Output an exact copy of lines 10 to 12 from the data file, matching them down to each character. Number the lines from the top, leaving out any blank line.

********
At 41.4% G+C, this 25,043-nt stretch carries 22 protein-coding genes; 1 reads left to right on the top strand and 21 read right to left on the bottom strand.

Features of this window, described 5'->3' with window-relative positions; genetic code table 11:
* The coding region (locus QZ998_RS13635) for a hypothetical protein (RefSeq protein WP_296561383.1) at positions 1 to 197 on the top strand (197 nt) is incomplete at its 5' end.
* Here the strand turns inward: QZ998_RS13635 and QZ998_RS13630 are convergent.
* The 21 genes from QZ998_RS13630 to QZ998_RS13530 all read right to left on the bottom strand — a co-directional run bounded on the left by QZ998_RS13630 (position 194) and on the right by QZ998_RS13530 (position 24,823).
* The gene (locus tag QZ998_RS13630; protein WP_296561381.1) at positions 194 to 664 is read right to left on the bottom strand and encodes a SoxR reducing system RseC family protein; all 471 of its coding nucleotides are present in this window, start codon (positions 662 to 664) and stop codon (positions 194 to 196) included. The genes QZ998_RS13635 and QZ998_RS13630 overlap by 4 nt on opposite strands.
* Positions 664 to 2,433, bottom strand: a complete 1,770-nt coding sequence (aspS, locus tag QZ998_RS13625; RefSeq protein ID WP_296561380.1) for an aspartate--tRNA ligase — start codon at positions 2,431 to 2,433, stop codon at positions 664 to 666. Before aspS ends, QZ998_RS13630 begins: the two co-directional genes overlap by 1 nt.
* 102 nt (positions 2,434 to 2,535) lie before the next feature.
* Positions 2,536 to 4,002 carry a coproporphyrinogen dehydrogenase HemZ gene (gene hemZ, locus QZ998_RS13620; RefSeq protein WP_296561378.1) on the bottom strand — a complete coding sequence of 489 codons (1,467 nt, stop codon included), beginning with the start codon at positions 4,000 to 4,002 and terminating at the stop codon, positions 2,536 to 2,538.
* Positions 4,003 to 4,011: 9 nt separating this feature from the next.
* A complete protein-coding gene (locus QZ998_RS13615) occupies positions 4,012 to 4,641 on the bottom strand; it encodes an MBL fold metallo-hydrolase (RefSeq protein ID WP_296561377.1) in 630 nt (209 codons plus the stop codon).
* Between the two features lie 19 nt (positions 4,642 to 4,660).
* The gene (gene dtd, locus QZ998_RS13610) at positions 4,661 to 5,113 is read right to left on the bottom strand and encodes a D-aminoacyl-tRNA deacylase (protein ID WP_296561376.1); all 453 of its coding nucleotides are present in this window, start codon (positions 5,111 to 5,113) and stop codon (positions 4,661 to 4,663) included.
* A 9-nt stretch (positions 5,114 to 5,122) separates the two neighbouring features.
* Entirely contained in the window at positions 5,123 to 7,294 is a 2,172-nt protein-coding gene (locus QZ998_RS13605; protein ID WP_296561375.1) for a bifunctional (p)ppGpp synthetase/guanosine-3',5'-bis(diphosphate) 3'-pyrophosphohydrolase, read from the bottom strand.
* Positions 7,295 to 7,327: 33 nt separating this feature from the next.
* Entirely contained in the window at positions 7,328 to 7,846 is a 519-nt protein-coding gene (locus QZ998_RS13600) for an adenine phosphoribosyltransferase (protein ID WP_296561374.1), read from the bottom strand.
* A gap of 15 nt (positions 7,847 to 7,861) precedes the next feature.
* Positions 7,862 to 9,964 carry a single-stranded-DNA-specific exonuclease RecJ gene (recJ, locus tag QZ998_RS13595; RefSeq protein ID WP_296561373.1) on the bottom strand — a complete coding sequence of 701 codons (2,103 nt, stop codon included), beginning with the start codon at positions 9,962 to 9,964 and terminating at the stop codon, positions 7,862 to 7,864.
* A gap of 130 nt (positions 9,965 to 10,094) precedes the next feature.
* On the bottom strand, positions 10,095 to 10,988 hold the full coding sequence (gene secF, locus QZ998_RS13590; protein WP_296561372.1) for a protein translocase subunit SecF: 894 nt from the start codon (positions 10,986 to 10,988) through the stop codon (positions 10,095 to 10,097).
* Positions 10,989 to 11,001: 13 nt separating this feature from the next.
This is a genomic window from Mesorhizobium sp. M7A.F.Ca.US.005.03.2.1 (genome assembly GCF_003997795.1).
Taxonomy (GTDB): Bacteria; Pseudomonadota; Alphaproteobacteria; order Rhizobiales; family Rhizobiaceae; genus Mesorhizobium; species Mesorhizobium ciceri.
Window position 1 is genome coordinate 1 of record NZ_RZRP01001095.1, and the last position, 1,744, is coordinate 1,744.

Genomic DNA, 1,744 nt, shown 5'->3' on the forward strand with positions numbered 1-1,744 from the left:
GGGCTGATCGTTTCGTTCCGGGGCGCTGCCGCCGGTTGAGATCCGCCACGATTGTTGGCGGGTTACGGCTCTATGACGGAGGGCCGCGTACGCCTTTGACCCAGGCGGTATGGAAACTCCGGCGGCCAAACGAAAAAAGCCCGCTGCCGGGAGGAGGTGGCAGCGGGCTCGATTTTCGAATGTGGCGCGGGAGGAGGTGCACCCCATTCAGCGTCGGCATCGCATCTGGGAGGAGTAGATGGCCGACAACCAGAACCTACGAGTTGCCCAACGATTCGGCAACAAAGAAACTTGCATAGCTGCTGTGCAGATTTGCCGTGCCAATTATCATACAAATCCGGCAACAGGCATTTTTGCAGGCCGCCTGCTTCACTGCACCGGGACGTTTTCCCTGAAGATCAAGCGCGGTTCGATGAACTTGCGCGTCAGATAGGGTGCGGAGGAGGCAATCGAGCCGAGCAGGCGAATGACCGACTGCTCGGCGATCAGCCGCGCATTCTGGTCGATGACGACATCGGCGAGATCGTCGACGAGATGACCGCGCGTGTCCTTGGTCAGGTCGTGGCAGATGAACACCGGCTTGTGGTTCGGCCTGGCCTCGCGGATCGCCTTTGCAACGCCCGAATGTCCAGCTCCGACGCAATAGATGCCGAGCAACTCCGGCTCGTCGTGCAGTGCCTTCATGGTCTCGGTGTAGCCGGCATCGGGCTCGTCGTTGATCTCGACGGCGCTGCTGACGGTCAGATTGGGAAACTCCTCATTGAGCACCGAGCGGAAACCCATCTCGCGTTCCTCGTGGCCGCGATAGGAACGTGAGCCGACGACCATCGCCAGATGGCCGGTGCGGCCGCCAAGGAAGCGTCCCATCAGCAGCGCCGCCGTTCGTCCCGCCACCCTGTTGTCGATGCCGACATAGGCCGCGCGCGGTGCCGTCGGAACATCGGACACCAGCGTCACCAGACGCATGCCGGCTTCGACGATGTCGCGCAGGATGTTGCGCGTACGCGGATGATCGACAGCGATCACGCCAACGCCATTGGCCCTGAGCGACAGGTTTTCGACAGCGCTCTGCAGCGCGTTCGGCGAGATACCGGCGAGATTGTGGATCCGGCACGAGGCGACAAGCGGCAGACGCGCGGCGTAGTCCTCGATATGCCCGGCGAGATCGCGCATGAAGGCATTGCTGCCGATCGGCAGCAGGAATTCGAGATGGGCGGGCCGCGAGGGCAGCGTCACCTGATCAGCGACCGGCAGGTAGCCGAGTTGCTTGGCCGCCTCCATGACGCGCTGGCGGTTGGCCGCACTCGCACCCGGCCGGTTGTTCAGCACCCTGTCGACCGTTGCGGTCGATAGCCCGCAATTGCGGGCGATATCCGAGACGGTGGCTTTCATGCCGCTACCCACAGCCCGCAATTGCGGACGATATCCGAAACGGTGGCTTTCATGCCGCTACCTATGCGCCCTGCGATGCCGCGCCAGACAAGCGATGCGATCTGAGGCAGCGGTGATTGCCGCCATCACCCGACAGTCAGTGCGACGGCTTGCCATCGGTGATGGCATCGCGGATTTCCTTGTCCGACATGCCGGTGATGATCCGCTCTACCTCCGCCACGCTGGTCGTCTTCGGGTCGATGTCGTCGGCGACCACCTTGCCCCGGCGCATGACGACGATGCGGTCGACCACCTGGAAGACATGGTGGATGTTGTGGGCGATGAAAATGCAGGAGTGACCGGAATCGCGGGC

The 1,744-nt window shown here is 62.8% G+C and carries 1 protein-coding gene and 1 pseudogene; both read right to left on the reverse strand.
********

* Positions 4,003 to 4,011: 9 nt separating this feature from the next.
* A complete protein-coding gene (locus QZ998_RS13615) occupies positions 4,012 to 4,641 on the bottom strand; it encodes an MBL fold metallo-hydrolase (RefSeq protein ID WP_296561377.1) in 630 nt (209 codons plus the stop codon).
* Between the two features lie 19 nt (positions 4,642 to 4,660).